The Office of the Provost recently announced the faculty members who have been selected for sabbatical leaves and Jepson Fellowships for the 2013-2014 academic year. Eleven faculty members were awarded sabbatical leaves for all or part of the 2013-2014 academic year to pursue a research or other professional development project. Two other faculty members received sabbatical awards that have been deferred to the 2014-2015 academic year. Finally, another three faculty members will spend the next academic year as Jepson Fellows with a half-time teaching load while they pursue a research project that has particular and direct application to their teaching.
The Board of Visitors approved the sabbatical awards at the November meeting.
2013-2014 sabbatical recipients and project statements:
- Rob Barr, Department of Political Science and International Affairs. Project for 2013-14 academic year: complete book project on “Populism and Democracy in Latin America.”
- Rosalyn Cooperman, Department of Political Science and International Affairs. Project for fall 2013: research project on “The Elephant in the Room: Conservative Women’s Groups and Republican Women Candidate.”
- Paul Fallon, Department of English, Linguistics, and Communication (Linguistics). Project for spring 2014: book project on “The Encyclopedia of Phonological Distinctive Features.”
- Dan Hubbard, College of Business. Project for fall 2013: develop a series of new accounting workbook scenarios and revise a paper on “Visual Rhetoric in Corporate Annual Reports” to submit for publication.
- Teresa Kennedy, Department of English, Linguistics, and Communication (English). Project for fall 2013: complete book project on “Boccaccio and the Making of the Modern Reader.”
- Christopher Kilmartin, Department of Psychology. Project for 2013-14 academic year: prepare revisions for the 5th Edition of The Masculine Self, and begin additional writing projects.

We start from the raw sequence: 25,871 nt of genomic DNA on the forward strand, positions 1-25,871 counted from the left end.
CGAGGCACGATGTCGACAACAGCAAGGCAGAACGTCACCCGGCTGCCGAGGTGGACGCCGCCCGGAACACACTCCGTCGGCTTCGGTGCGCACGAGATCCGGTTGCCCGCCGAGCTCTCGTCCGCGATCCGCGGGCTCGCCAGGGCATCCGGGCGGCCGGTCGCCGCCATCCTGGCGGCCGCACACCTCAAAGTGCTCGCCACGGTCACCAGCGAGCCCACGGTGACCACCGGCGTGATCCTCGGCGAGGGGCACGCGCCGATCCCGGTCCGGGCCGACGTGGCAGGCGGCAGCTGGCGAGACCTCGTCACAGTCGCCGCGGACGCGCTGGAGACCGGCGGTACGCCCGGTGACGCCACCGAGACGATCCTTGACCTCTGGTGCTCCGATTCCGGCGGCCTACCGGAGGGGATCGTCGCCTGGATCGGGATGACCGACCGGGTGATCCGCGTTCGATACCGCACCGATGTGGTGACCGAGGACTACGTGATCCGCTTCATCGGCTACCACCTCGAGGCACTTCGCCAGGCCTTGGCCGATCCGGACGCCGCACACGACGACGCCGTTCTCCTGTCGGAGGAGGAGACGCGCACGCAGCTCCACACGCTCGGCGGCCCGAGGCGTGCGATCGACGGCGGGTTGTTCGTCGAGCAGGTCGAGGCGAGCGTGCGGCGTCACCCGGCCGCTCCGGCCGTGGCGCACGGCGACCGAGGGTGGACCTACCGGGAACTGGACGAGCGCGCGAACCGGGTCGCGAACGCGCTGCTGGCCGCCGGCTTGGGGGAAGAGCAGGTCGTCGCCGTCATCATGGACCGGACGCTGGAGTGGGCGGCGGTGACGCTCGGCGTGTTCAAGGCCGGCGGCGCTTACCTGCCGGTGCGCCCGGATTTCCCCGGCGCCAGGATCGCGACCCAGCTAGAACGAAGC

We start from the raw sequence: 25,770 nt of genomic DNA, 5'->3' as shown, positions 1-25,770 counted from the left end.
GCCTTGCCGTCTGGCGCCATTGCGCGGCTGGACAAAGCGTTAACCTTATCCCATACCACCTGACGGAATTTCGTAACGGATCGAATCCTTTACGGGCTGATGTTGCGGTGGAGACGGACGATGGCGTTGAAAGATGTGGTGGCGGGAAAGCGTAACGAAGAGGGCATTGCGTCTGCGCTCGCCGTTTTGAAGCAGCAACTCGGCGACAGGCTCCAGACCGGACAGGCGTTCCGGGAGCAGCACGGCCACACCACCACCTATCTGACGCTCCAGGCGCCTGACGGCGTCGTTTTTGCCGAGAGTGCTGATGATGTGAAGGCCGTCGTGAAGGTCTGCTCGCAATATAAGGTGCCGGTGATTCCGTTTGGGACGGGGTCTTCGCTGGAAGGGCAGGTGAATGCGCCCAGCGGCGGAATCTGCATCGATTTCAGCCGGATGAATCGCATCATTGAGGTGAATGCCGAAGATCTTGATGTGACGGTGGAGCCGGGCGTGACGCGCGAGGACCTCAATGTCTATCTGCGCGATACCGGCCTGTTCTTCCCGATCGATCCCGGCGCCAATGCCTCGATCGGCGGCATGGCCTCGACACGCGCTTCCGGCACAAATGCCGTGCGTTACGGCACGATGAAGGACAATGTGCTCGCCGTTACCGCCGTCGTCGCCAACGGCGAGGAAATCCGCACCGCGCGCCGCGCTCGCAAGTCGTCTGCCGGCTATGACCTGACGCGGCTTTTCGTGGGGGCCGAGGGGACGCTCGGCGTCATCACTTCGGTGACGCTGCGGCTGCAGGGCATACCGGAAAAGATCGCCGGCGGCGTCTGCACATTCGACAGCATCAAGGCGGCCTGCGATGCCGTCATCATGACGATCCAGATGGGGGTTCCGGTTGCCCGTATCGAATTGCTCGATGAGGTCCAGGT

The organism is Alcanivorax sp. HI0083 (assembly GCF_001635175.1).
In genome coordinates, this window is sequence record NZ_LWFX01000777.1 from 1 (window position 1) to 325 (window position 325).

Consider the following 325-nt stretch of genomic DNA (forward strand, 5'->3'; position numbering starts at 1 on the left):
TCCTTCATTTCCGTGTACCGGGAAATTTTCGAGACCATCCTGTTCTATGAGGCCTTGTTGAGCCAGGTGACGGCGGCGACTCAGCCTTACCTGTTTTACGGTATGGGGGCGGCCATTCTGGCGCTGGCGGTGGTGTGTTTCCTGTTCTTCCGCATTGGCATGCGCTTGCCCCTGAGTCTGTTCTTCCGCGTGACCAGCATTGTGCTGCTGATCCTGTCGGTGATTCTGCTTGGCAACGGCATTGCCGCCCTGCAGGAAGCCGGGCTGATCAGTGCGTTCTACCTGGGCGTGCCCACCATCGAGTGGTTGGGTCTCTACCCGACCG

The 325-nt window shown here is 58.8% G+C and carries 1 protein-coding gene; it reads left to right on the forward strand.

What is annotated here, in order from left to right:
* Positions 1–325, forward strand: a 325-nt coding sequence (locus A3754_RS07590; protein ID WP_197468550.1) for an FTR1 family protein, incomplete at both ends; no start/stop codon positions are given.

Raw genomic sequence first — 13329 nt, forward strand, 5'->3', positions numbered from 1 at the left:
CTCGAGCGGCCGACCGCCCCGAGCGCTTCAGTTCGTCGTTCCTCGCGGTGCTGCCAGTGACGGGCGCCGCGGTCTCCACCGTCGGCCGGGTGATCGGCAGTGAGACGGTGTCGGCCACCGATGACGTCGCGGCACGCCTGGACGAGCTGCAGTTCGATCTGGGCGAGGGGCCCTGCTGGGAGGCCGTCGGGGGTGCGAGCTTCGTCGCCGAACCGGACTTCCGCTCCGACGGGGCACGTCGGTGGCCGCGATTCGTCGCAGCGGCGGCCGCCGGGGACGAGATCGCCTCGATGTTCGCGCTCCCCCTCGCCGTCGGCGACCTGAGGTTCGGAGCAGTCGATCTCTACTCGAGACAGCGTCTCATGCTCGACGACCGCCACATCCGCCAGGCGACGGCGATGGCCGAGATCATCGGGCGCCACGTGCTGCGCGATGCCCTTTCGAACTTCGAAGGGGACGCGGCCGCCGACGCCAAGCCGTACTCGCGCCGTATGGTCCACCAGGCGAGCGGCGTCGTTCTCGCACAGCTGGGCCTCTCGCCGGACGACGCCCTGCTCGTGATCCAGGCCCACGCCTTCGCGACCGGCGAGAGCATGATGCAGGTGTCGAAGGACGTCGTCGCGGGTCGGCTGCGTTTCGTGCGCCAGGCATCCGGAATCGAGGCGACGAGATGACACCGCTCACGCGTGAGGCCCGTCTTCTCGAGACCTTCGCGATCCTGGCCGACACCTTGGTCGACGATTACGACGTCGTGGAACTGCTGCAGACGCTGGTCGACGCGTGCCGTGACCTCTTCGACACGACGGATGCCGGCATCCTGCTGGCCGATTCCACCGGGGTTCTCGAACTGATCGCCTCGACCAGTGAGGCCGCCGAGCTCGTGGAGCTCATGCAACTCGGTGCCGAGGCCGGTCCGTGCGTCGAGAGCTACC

- Jeremy Larochelle, Department of Modern Foreign Languages (Spanish). Project for spring 2014: continue work on book project, “Towards an Ecological Poetics: Sustainability, Urban Ecology and Environmental Justice in Contemporary Latin American and U.S. Latina/o Literature.”
- Maya Mathur, Department of English, Linguistics, and Communication (English). Project for spring 2014: continue work on book project “Withholding Wealth, Extending Charity: Practicing Hospitality in Arden of Faversham.”
- Krystyn Moon, Department of History and American Studies. Project for 2013-14 academic year: continue work on book project “The Emergence of Legal Entry to the United States and its Impact on the Body Politic, 1880’s – 1930’s.”
- Mara Scanlon, Department of English, Linguistics, and Communication (English). Project for spring 2014: work on a series on interconnected projects relating to “Digital Modernism: The Artifact, The Poetess, and The Modernist Journals Project.”
- Holly Schiffrin, Department of Psychology. Project for fall 2013: analyze collected data, prepare to present project and results for publication on “Parental Involvement: Translating Research Into Practice.”
Elizabeth Larus and Emile Lester, both from the Department of Political Science and International Affairs, are recommended for sabbaticals that have been deferred to the 2014-2015 academic year. Larus’ project, “U.S. Reengagement in the Western Pacific: Implications for Security in the Asia-Pacific,” and Lester’s project, “Liberalism and Leadership: What Qualifies As a Successful Liberal Presidency?” are both full-year projects.
Jepson Fellows and titles of their projects for 2013-2014 are:
- Theresa Grana, Assistant Professor, Department of Biological Sciences, “Characterizing New Nematodes and Extending Opportunities for UMW Students to Experience Science and Find New Species”
- Maria-Isabel Martinez-Mira, Associate Professor, Department of Modern Foreign Languages (Spanish), “Language, Gender, Law and Women’s Authority in Spain”
- Zach Whalen, Assistant Professor, Department of English, Linguistics, and Communication (English), “A is for Atari: A Critical History of Videogame Textuality”